When White Privilege Becomes White Silence

How to work toward change and action.

Posted Jan 22, 2021 | Reviewed by Matt Huston

 James Eades on Unsplash
A protester holds a sign up that says, "It's a privilege to educate yourself about racism without experiencing it!!!"
Source: James Eades on Unsplash

I have seen it time and time again. Well-meaning people with privilege often become overwhelmed with guilt, shame, and even resentful of their privilege. This often results in silence, where they are overwhelmed and unsure of where to begin and/or performative allyship without a commitment to change and do the work of changing the system that created the oppression in the first place. I have also felt this myself. And if I am being honest, I too, have been overwhelmed to the point of feeling hopelessly guilty. This guilt can become so stifling that many people who have privilege then do nothing with their privilege, which allows for oppression to continue.  

This summer many people spoke out against police brutality and racism with the Black Lives Matter protests that occurred across the globe. Many white people began to educate themselves on anti-racism work and what this means and the part that they have played. Organizations and groups of people put out statements denouncing racism. 

My question, dear readers, is: What are you doing now? Notice how you feel when I ask that—this is the purpose of this post. To help white people to begin to work toward change. We need to march, we need to gather together, to make statements and post social media posts denouncing the evils of racism, and we need action. This is going to take us all.

Here are some steps you can take to help you toward action. Please, hear me with curiosity and openness, and notice when you want to close up. Notice when you become defensive or begin making excuses. When we begin the work of action with awareness, we can then lean in and become attuned to when we want to back down. This will help us sustain the work and help us grow along the way.

Here are some steps that can help:

1) LISTEN: When you have any form of privilege (i.e., racial, socioeconomic, religious, etc.) it is important that we begin with listening. Listening involves empathy, curiosity, and self-awareness. Use your feelings of unease, maybe even defensiveness as cues that there is a gap in your knowledge or understanding. If you approach this as a learner, rather than an expert, then you will be able to understand what is needed. 

2) Identify the goal: When you have done the work of listening, this step will come organically. The goal should be in line with what you heard. Not what you want, but rather, to meet the needs that were identified. Start with the "big" goal and work backward and develop smaller goals along the way. Then start with the smallest goal and keep working toward what the need is. 

3) Research others doing this work and join them: Most changes occur when people can join together. Before you start out on your own, find out if there are any local organizations or people who are already in the process of doing the work you hope to accomplish. Connect with them: Send them a direct message, or email, and tell them you want to help. Join forces together with many—this will help amplify your message and efforts. If you can't find anyone else who is doing this work, consider connecting with key people in your community (i.e., local city council, business leaders, non-profit leaders, pastors, social workers, etc.) to increase their awareness of the problem you are trying to address. They might even help connect you with other people they know who also might want to join together with you.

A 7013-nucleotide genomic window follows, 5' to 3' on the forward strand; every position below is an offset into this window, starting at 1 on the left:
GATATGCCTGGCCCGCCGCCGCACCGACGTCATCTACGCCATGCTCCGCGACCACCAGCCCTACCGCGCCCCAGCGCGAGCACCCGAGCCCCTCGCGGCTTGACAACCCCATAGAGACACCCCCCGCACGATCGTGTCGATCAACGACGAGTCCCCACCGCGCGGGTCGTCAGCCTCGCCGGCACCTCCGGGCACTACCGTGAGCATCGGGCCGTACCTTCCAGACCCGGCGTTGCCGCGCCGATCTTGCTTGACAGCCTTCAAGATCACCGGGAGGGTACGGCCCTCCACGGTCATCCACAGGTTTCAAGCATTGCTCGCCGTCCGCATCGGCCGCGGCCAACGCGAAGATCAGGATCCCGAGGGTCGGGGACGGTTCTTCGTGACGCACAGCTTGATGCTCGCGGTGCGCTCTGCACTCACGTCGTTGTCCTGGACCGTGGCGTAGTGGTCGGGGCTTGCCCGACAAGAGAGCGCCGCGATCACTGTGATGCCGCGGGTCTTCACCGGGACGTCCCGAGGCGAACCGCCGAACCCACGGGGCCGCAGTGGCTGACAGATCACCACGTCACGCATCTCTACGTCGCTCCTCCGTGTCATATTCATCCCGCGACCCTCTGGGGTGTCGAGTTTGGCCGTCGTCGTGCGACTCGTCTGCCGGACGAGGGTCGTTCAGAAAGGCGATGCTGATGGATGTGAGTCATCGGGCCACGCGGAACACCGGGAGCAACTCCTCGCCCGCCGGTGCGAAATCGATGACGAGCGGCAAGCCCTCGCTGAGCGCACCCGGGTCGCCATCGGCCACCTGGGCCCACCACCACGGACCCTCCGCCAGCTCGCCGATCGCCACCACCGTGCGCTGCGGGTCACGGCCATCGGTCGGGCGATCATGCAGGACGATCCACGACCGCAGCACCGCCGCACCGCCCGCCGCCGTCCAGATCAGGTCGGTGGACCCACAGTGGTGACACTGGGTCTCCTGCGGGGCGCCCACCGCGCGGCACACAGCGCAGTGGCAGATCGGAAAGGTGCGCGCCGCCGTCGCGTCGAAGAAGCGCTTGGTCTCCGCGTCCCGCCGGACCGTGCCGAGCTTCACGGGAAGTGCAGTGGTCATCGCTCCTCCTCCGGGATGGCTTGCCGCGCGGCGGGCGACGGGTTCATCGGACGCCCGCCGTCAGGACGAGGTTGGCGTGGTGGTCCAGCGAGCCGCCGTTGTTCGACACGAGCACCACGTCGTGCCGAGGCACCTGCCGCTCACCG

4) Locate your "sphere of influence": We each have our own sphere of influence, no matter how big or small. They include our friends, our family, our neighbors, our coworkers, our schoolmates, and those in the community whom we know and interact with each day (e.g., mail person, doctor, grocery store worker, delivery driver, basically anyone you have a "touch point" with). Identify the people you know and tell them what you are up to. Tell them what you have learned and give them actionable steps with which they can join you (e.g., letter writing, educational meetings, introductions, contacting city council, attending a meeting together, volunteering time, donating money). Keep your goals in mind and use your sphere of influence to meet your goals of change. This is where you can enact the work, together. 

5) Keep at it and stay curious along the way: We must be able to stay curious along the way. If we are truly wanting change, we must check our ego out of this work. Remember, it is not about you. It is about the work and goal of the community. Allow yourself to continue to listen, to adjust to what the needs of the community are. Yes, you are a part of this, but this work is not for your glory. It is for the betterment of your community. We need to expect that this work is hard. Yes, rest when you are tired, but then get up and go back to your goals. Work with a commitment to the idea that change is possible. If you believe it and act like it is true, you might just convince enough people to join you.

I would love to know how this blog post has inspired you. Please tag me on Instagram @theexistentialtherapist and @psych_today with what you are passionate about and how you are helping your community bend toward justice.